from The Water's Edge

The World Next Week

November 18, 2010

Blog Post
Blog posts represent the views of CFR fellows and staff and not those of CFR, which takes no institutional positions.

The podcast for the The World Next Week is up. I am off-site at a conference, so Robert McMahon sat down with Sebastian Mallaby, who directs CFR’s Maurice R. Greenberg Center for Geoeconomic Studies, to discuss some looming issues for next week. They talked about what to expect at the upcoming Cancun Climate Summit, the Eurozone crisis, and potential strikes in Greece and France in response to austerity measures and economic reforms. The pending report of the U.S. presidential commission on deficit reform also entered into the discussion. You can listen to their conversation here:


The highlights:

  • Expect the Cancun Summit to involve modest efforts at firming up political commitments made last year in Copenhagen to reduce emissions, and further tough bargaining from China, the world’s largest emitter of greenhouse gases. The new U.S. political alignment could weaken the Obama administration’s ability to make credible pledges in Cancun.

  • The pending bailout of Ireland’s banks by the EU highlights the multifaceted nature of the Eurozone crisis, triggered by a profligate Greek government and now spreading to Ireland, a country that had seemed to take the most disciplined austerity steps.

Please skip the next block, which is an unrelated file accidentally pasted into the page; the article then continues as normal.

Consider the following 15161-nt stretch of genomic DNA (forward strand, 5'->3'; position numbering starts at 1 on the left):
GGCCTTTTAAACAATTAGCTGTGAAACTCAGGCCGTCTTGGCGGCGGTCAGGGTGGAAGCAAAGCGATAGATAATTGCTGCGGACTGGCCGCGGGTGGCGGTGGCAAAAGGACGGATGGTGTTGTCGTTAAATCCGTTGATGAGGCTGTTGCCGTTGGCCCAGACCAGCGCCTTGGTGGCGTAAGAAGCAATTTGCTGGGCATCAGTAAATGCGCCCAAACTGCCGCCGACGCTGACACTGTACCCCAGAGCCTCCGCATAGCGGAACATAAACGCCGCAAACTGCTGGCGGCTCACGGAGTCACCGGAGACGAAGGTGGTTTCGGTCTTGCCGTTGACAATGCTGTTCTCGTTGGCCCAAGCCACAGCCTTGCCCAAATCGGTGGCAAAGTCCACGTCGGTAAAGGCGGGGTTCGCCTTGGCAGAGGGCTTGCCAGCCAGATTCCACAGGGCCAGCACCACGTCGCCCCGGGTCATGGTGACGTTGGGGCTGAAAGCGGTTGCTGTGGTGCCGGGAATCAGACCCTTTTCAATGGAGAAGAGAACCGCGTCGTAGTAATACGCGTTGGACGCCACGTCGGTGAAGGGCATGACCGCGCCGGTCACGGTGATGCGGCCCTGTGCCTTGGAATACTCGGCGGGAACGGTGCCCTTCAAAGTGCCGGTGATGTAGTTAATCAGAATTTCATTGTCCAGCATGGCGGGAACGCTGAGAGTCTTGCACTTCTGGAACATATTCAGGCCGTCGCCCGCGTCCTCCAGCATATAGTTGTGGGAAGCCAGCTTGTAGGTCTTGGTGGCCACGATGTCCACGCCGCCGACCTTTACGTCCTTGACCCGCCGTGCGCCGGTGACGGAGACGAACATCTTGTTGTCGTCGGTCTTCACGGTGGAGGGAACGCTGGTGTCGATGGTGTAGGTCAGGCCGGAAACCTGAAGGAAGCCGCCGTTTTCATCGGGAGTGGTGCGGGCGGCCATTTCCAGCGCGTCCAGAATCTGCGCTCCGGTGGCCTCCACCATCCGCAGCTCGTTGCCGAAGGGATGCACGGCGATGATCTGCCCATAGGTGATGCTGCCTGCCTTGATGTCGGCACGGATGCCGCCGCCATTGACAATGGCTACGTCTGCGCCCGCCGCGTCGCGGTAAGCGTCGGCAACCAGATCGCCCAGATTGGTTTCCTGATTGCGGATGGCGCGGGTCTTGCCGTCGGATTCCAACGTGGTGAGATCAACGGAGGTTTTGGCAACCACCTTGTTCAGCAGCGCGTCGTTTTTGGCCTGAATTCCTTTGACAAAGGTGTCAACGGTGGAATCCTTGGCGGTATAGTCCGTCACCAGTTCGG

• The tough measures and public demonstrations in Europe could be a harbinger of events to come in the deeply indebted United States. One step U.S. policymakers must be prepared to consider is removing the tax break for interest on home mortgages, which has encouraged debt accumulation with little impact on home ownership compared to other countries that do not allow this deduction.

Along with Bob and Sebastian, a number of other experts and news outlets are considering the same issues. Reuters runs down possible outcomes of the Cancun Summit, the Guardian publishes on investors’ pressure on policymakers to cut a deal during the summit, while the UN Dispatch wonders if the Cancun will only bring a repeat of Copenhagen’s disappointing outcome. Bloomberg offers an overview of Greece’s new budget while the Economist blogs on Ireland’s imminent bailout.   CFR’s own Peter Orszag weighs in on the deficit commission’s proposal, and the New York Times reports on an alternative approach to the deficit and offers a detailed breakdown of the different options for shrinking the debt.

(Photo: A protester waves a flag in front of the Greek parliament building during an August 2010 rally related to austerity measures. John Kolesidis/courtesy Reuters).